With a junior daughter and sophomore nephew/son in high school, both planning on attending college, I  plan on taking these below steps to save on college expenses, sooner rather than later.

Money Saving College Tips

1.  Develop a stock Pile.
I coupon, extreme coupon, as a matter of fact.  I usually use coupons to purchase soap, deodorant, tissue, paper towels, and some food items.  Conveniently, these items are also needed by college students.  Even if you do not coupon, pick up as much extra as you can afford and put it up for the rising college student.  Little items like this add up and I’m sure will be greatly appreciated.
2.  Accumulate points.
Many retailers have point systems that can be redeemed for cash on future purchases.  Plenti, Walgreens, and Rite Aide are just a few that allows certain purchases to accumulate points that can be redeemed for future purchases and even prescriptions if needed!  I would encourage parents to open an account under that child or even just an extra one and allow the points to accumulate until they go to college and throughout!

how-to-save-money-for-college-with-little-income
3.  Stash gift cards.
There are just as many apps that allow you to redeem points for gift cards as their are retailers.  Also there are retailers that provide store gift cards for future purchases.  Target is a favorite of mine.  This year with couponing alone, I’ve accumulated about $220 in gift cards!  I save some of them and then others I use to make purchases when funds are low!  After this year I will begin saving them for my junior to take with her.

4.  Ask For Help

Friends, family, and other supports want to see children succeed.  As a result, most are willing to assist in that success even with college.  Don’t be afraid or too proud to ask for assistance with getting your child into college, help with college essentials, or college related expenses.  Target now has a college registry.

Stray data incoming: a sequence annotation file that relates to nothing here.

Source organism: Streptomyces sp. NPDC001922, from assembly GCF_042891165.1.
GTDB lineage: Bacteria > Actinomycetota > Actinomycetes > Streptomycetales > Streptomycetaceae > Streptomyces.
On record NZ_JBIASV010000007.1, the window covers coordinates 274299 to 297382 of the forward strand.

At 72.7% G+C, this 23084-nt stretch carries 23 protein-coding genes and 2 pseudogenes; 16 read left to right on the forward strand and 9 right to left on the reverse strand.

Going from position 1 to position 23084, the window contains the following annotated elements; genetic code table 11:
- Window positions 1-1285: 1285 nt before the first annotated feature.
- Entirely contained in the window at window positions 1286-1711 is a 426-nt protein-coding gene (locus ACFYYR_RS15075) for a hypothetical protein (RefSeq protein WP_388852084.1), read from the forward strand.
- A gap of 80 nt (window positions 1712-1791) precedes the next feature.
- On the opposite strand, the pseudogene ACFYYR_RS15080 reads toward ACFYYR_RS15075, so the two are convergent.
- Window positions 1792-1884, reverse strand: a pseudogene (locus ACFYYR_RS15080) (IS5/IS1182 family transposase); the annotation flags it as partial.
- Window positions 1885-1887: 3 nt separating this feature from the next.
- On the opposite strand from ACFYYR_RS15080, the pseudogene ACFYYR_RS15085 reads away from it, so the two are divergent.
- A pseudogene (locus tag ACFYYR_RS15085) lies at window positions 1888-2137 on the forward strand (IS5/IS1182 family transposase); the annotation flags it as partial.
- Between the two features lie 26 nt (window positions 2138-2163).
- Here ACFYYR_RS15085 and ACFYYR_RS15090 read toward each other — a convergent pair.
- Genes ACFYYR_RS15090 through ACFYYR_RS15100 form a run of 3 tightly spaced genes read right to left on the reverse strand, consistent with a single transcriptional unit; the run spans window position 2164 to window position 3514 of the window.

Target’s College registry allows upcoming freshman as well as upper class students to build a registry of essentials for college.  Take your upcoming college student to Target and build your registry and share the list with anyone willing to assist with the transition.

5. Build a Savings Account

Some parents are not able to build a college fund for their children but still wish to send them to college.  Even if your child has to take out student loans,  doesn’t mean that parents should feel helpless. You can  build a savings account specifically for that child to make payments their student loans or pay in full.  I graduated from under grad with over $40,000 of student loan debt.  I would have loved having even $1000.00 to apply to my student loan debt once I graduated.

College doesn't have to be expensive if your prepared. Click To Tweet

What additional ways do you plan on helping your college student? As a college student what assistance was most helpful for you?

My First Snowball payment

MySnowballPayment
I’ve made my first and last snowball payment on my Target credit.  Now I’m debt free!  Well technically, $500.00 free of debt.  I have officially paid off my Target card!!!! This is only a small accomplishment, however it’s accomplished.  What I’m more excited about is the fact that I now have $75.00 ($36.10 + the minimum payment on the next card) to roll over into my next snowball payment on another credit card payment! 

I posted my credit card balances here. At that time I only owed $36.10.  I worked this weekend and earned $100 in tips.  I immediately left work and scheduled the payment to be debited out of my account for today (because I had already cut the card).

Although it is only a small snowball payment (more like a snowflake payment) portion of my debt, the fact I have accomplished it makes my goal of becoming debt free more and more realistic!  I’m anxious to continue to see just how big my snowball payment increases to!

What did you accomplish this pass week or weekend? What is/was your first snowball amount?